The US Court of Appeal for the 2nd circuit did two things. It reinstated the law, swallowing the argument that it was needed for national security purposes.  The claimants immediately got suspicious[1] – was it already being used to detain US citizens “in black sites, most likely dual citizens with roots in such countries as Pakistan, Afghanistan, Somalia and Yemen”?  The national security premise seemed too pressing.

Second, the court decided to make a spurious legal exit in refusing to rule on the constitutionality of s. 1021(b)(2), citing the old issue of standing which was similarly used in the Supreme Court case of Clapper v Amnesty International USA (2013)[2]  In other words, those challenging the law could not show that the provision had any bearing on the government’s authority to indefinitely detain US citizens.  Those plaintiffs who were not US citizens could not show “a sufficient threat that the government will detain them” in the course of their conduct.  Similarly, in Clapper, the plaintiffs, of which Hedges was also one, could not show to the court’s satisfaction that secret wiretapping of US citizens under the FISA Amendments Act of 2008 was genuine in inflicting “real, unavoidable injury”.  The effects on such organizations as Amnesty International by wiretapping was “speculation”.

The refusal to hear the case of Hedges v Obama[3] by the Supreme Court on April 28, effectively affirming the appeals decision, threw the police state manual right back at the appellants.  A disgusted Hedges[4] showed justifiable frustration, calling it a “dirty game of judicial avoidance on two egregious violations of the Constitution.”

The rather contorted form of reasoning on the subject of proof and injury in surveillance and detention laws suggests that a patently authoritarian provision can’t be deemed unconstitutional unless it is proven to be directly exercised against the plaintiffs. If this can’t be shown, such reprehensible provisions will be allowed to remain on the books. If the proof be in the national security pudding, the judges were not interested in seeing, let alone tasting it.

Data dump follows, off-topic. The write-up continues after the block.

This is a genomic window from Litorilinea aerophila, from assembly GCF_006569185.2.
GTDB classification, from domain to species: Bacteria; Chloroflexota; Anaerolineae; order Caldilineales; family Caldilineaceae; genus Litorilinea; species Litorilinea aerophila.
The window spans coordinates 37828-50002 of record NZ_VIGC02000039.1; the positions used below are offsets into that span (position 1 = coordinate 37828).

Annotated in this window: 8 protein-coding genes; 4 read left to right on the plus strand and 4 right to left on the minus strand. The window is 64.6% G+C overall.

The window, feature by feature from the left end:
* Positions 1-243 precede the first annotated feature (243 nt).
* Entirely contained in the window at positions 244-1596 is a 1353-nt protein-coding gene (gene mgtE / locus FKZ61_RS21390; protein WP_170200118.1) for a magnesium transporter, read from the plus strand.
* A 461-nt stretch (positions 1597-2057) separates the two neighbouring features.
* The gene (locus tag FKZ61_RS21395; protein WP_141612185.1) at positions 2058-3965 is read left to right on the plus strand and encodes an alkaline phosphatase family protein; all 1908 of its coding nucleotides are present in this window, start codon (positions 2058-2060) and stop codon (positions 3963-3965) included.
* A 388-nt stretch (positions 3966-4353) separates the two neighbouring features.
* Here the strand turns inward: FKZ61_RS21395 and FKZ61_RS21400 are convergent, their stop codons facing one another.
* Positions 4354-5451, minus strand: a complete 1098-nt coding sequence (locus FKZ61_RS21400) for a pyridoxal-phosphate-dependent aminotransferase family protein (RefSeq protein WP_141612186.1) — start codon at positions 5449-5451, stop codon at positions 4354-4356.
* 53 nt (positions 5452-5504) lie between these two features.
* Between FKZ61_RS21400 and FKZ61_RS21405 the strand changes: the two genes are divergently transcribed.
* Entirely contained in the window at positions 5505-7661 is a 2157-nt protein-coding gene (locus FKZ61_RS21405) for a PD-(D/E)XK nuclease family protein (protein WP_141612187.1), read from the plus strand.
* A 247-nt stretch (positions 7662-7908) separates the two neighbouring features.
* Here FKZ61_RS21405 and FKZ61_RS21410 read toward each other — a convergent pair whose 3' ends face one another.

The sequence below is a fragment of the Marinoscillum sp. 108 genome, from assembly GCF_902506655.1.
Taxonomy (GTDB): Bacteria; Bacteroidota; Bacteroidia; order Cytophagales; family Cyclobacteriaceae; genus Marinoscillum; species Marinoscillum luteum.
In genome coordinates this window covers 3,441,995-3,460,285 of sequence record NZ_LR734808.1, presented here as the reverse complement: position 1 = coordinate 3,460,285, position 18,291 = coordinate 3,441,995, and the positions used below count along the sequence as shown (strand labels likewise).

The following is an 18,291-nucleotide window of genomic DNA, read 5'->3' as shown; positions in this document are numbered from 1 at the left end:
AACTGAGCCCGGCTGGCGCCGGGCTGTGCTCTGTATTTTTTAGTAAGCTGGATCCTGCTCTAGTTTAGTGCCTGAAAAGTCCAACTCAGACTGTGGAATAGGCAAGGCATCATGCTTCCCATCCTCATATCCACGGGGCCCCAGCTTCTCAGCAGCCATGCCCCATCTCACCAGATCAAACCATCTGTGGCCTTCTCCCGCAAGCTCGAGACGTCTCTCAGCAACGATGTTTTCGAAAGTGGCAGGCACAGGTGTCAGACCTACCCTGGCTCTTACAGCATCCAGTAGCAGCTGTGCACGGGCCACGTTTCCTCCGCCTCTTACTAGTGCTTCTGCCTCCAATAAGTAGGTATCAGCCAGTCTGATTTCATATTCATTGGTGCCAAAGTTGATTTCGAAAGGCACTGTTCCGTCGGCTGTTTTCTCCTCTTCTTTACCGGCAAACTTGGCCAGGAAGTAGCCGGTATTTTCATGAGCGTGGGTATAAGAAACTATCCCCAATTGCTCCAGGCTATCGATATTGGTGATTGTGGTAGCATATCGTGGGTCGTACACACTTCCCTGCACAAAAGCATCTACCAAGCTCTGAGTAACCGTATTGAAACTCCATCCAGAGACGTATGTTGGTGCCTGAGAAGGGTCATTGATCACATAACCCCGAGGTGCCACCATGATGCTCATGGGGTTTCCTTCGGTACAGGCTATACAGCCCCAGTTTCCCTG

As Daya Gamage[5], US national correspondent for the Asian Tribune suggested, “The United States set a precedent for other nations that face terrorist threats, internally or externally, letting the government indefinitely detain people – under military custody – it deems to have ‘substantially supported’ al Qaeda, the Taliban or ‘associated forces.’”

The hallmark of any tyranny is arbitrariness exercised without limits, without guardians, without those controls that soften the blows of authority.  Hedges argues that the United States has “entered a post-constitutional era.”  He sees courts compliant, subject to a corporate ideal that is propelling his country into a legal wilderness; where citizens are marginalised from legal redress against the abuses of state power; where the seemingly invisible hand of fascism is becoming more discernible.  But that era was well and truly marked by the Bush administration, whose legacy is being bolstered, rather than modified, by his duplicitous successor.  So much, it seems, for constitutional protections.

Dr. Binoy Kampmark was a Commonwealth Scholar at Selwyn College, Cambridge.  He lectures at RMIT University, Melbourne. Email:

Binoy Kampmark was a Commonwealth Scholar at Selwyn College, Cambridge. He lectures at RMIT University, Melbourne. Email: